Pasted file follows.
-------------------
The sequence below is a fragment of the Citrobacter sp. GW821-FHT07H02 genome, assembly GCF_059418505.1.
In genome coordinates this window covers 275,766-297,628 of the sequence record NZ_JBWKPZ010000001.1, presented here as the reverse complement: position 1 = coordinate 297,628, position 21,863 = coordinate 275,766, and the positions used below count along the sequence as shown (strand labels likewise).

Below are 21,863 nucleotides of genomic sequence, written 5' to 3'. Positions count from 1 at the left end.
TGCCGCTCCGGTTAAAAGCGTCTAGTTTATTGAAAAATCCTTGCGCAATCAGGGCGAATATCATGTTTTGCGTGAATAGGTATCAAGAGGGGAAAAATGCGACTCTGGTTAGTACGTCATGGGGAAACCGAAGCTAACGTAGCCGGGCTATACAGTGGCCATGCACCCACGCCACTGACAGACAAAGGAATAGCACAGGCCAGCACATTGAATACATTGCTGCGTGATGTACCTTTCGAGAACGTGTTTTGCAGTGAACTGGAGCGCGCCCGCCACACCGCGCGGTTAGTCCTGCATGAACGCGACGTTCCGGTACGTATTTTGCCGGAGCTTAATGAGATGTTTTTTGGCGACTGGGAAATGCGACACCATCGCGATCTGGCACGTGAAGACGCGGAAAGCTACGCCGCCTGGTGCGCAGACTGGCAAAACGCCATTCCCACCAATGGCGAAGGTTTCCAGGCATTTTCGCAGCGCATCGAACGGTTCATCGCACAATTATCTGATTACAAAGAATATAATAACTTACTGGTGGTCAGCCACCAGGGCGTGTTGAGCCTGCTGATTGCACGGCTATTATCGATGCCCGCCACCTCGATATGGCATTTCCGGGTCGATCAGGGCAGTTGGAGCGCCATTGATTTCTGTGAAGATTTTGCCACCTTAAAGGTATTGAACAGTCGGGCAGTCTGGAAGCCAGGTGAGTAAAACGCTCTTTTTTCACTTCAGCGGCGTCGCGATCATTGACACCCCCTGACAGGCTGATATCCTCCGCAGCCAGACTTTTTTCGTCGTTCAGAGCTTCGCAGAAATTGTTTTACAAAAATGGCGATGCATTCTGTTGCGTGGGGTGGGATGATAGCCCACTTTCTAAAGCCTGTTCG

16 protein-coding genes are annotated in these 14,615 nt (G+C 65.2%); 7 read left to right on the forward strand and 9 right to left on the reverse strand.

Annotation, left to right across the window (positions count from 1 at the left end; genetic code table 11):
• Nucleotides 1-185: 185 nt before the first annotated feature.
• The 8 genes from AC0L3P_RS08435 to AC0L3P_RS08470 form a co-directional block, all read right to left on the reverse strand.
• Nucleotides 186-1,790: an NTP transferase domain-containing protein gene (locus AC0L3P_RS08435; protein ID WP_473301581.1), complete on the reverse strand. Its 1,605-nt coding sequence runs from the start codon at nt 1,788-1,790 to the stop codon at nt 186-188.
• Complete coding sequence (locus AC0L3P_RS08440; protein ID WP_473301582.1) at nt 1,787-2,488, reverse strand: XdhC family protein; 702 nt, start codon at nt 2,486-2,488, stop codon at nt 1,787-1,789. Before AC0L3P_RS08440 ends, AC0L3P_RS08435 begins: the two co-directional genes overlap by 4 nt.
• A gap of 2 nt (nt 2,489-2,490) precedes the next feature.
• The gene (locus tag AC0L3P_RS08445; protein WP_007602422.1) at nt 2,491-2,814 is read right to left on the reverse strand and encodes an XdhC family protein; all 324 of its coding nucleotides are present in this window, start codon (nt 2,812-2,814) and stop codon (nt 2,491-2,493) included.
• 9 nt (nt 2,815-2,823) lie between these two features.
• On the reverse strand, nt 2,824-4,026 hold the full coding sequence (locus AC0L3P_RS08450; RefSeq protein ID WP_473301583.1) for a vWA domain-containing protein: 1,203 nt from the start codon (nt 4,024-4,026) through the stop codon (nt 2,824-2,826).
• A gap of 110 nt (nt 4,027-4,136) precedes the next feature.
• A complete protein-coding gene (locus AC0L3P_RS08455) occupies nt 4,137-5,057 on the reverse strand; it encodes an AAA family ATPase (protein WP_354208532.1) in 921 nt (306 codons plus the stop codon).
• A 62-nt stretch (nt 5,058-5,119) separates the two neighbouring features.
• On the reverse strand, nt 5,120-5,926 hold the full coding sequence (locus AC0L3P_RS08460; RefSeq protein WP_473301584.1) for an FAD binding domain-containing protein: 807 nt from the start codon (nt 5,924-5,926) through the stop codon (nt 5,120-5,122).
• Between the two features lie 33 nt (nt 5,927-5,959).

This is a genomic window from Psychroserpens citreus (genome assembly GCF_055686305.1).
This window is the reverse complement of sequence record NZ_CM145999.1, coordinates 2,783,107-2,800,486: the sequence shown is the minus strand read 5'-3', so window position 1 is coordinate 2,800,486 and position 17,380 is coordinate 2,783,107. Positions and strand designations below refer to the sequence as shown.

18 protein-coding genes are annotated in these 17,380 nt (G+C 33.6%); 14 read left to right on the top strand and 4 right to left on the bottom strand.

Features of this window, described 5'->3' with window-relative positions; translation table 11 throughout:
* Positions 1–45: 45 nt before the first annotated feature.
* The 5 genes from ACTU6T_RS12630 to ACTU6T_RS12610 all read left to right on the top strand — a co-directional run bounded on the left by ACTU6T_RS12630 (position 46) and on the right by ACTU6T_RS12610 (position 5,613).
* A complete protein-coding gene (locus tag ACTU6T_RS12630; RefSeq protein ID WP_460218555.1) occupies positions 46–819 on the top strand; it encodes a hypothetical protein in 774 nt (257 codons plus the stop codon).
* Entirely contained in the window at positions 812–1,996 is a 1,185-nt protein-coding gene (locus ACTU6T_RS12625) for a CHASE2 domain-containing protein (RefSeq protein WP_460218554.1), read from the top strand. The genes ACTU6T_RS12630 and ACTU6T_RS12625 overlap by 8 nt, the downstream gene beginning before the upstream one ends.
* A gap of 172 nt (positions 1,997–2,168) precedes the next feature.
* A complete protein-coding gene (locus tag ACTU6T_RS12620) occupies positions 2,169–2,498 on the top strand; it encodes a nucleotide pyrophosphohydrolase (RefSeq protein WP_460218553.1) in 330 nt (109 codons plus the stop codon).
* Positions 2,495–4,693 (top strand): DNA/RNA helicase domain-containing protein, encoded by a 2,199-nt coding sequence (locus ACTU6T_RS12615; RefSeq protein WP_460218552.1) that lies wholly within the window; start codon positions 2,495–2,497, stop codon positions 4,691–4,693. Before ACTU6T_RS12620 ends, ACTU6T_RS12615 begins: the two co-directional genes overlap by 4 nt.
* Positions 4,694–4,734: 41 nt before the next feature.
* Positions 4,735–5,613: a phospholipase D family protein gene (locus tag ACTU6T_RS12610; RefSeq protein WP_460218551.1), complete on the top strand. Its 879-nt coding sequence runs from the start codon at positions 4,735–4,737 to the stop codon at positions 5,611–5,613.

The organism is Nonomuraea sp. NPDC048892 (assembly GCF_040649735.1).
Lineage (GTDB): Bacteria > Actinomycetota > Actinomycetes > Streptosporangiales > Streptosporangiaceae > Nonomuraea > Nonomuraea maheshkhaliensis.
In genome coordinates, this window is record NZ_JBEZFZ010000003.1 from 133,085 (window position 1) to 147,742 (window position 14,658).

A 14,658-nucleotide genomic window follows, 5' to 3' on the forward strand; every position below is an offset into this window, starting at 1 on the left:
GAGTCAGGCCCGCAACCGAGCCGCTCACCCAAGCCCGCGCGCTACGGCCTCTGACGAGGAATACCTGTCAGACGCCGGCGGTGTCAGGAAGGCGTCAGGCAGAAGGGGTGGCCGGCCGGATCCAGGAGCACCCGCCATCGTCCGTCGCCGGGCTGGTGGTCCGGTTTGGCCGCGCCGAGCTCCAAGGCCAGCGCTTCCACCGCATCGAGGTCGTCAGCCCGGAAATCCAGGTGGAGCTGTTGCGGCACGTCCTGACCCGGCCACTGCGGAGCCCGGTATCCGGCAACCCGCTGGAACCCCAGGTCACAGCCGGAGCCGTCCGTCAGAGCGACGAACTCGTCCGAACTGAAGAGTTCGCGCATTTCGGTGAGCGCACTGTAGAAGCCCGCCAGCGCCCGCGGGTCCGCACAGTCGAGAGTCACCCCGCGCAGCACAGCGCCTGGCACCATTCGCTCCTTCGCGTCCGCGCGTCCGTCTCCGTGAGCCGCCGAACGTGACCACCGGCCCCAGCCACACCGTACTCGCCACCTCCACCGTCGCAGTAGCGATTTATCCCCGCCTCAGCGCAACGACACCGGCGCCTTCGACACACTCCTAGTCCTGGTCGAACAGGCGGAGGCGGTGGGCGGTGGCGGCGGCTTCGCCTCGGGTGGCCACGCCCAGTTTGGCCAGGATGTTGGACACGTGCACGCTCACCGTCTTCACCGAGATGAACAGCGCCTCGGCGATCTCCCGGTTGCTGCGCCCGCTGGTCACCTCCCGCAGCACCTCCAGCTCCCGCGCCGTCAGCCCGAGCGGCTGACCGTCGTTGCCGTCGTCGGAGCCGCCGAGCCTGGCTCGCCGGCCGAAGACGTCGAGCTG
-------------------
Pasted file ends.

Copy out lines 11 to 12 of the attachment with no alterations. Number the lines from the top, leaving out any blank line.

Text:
• A gap of 2 nt (nt 2,489-2,490) precedes the next feature.
• The gene (locus tag AC0L3P_RS08445; protein WP_007602422.1) at nt 2,491-2,814 is read right to left on the reverse strand and encodes an XdhC family protein; all 324 of its coding nucleotides are present in this window, start codon (nt 2,812-2,814) and stop codon (nt 2,491-2,493) included.